Re: Am I an illustrator or a writer?

Subject: Re: Am I an illustrator or a writer?
From: "Robert E. Garland" <robert -at- JTAN -dot- COM>
Date: Mon, 15 Mar 1999 20:11:18 -0500

> Moore, Tracey wrote:
>
> > The goal of a tech writer is to make the documentation usable, right? If
> > engineering isn't providing graphics that meet that goal, and you're
> > doing a better job. . . .
>
> Very good point. Very good point indeed.
> Certainly there are times I feel a graphic
> illustration of someone plugging a cable into a
> port would do the job a thousand times better than
> yet another tedious written procedure,
> particularly if I am writing for a non-technical
> audience or one that does not use English as a
> first language.
>
> And I have to admit, along with others who have
> posted here, that I just plain LIKE to do
> graphics; it is a nice change of pace. I am
> worried about the amount of time it takes,
> however, as I am not sure my employer is aware of
> how long it takes me to do a complex illustration.
> I don't want to fall behind schedule because I
> have to re-draw an illustration or touch up a
> marginal one. I suppose then that *that* is where
> I should "draw a line" and ask for help.
>
> At any rate, it appears from postings here that I
> am not alone in being asked to do extensive
> illustrations, and it is not an unusual demand.
> Apparently I should not expect to have access to a
> technical illustrator for most projects. I will
> factor this into future estimates of work on a
> highly illustrated project. Thanks, all.
> --
> Sarah Stegall || Senior Technical
> Writer
> Terayon Communication Systems ||
> stegall -at- terayon -dot- com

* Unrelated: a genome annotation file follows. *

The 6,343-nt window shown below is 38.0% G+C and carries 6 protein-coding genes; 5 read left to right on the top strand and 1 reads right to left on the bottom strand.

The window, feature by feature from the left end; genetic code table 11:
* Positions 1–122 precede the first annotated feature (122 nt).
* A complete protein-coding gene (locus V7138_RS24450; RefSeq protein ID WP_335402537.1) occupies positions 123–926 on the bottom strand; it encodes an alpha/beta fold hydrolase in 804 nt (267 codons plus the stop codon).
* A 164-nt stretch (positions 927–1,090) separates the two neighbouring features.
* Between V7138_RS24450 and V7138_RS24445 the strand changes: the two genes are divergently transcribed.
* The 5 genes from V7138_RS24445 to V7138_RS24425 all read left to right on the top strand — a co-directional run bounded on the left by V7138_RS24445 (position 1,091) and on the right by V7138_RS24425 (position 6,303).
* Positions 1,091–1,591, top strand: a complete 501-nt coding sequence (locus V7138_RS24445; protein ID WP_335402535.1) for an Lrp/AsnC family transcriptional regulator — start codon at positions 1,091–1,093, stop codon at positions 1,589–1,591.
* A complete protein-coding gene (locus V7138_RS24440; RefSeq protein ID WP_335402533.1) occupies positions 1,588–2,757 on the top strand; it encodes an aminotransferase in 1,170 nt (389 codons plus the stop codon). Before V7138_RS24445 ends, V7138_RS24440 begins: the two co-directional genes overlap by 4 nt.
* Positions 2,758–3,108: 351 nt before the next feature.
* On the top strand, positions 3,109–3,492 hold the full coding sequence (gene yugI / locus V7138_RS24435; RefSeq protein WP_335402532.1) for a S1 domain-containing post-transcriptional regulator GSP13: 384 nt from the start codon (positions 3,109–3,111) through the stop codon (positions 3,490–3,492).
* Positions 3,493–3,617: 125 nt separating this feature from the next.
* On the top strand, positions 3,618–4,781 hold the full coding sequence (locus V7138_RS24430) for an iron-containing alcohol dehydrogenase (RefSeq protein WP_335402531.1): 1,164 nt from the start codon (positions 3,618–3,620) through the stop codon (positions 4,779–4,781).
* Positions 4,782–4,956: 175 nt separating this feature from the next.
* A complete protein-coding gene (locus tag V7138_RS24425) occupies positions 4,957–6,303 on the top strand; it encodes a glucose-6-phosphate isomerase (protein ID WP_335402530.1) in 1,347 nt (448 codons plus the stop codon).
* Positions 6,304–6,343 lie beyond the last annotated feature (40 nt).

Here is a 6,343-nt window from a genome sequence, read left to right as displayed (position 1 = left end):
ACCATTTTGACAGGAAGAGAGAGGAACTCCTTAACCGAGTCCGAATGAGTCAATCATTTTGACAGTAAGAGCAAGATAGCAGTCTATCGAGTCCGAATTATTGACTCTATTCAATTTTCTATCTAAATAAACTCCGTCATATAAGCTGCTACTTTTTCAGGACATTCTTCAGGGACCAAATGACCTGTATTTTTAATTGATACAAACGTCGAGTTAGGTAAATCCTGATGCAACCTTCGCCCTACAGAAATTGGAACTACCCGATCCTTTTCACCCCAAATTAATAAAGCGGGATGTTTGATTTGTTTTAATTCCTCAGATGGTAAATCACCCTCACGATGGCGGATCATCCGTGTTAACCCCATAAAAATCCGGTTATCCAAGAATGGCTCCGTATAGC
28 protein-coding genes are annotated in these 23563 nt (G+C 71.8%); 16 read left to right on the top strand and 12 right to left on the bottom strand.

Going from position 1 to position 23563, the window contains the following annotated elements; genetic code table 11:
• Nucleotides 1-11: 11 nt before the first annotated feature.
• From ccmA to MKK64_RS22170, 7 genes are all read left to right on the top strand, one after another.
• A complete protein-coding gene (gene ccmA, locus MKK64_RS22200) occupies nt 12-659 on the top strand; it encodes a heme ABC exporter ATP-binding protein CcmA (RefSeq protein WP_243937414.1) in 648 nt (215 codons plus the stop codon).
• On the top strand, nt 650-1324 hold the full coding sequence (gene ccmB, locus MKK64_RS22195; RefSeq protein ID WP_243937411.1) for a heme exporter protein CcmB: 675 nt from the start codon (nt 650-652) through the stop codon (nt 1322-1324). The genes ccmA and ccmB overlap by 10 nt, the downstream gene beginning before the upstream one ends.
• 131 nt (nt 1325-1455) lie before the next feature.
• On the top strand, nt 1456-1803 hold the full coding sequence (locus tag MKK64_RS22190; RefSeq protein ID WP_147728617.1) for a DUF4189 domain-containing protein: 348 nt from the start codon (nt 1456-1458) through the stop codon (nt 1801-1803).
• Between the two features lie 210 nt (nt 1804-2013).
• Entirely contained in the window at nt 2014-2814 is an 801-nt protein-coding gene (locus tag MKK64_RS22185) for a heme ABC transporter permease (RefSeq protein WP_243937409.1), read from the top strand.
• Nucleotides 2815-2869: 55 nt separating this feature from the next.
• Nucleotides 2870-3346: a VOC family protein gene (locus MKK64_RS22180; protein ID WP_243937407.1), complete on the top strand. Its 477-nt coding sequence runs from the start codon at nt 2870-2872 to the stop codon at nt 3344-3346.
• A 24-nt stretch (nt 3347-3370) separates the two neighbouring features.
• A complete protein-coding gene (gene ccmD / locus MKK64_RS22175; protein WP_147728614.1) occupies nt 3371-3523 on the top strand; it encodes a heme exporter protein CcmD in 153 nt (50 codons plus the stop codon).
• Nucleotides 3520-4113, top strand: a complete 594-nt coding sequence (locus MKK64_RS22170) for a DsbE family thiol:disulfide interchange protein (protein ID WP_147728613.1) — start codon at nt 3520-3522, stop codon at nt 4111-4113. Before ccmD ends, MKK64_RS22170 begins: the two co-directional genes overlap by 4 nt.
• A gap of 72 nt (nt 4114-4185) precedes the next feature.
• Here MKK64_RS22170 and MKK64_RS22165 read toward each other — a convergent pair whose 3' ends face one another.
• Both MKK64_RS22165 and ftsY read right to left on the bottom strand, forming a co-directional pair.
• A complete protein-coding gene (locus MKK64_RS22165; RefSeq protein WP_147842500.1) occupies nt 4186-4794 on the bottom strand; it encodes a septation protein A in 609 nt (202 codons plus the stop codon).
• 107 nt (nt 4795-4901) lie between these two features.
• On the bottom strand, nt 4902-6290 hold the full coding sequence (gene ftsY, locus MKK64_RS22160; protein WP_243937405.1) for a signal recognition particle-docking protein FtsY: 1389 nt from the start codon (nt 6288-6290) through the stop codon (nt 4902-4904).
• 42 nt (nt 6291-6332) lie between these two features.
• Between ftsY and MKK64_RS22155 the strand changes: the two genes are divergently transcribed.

> 2952 Bunker Hill Lane || voice
> 408-919-5893
> Santa Clara, CA 95054 || fax 408-727-6204
>

Normally I edit things down for my reply. This time I'll let things
stand.
In a previous position, the department had a full-time illustrator
supporting a staff of four writers. It was a fine arrangement.
Although the first illustrator was by training a watercolor artist, and
often had to be coached through what the writer wanted, the second
illustrator had started out with an aircraft firm straight out of art
school, and was most adept. One could take the device to her, along
with the necessary tools for disassembly, and say, "Bert, I need to have
a view from this angle to show all the items I'm describing." Next day,
you had you drawing. It was usually perfect on the first pass. In
another employ, I had to do my own art work. I am quite bad as an
artist, but got excellent results by taking a photo, scanning it, using
appropriate tools to convert edit the drawing, and reconverting it to
the necessary form. This always took much more time than the previous
scenario of having the professional illustrator do it.

The message: every good pubs department deserves a fine technical
illustrator. The appropriate mix of words and pictures makes for a
better pub -- on paper, or online.

--
Robert Garland
Pennsylvania USA
robert -at- jtan -dot- com

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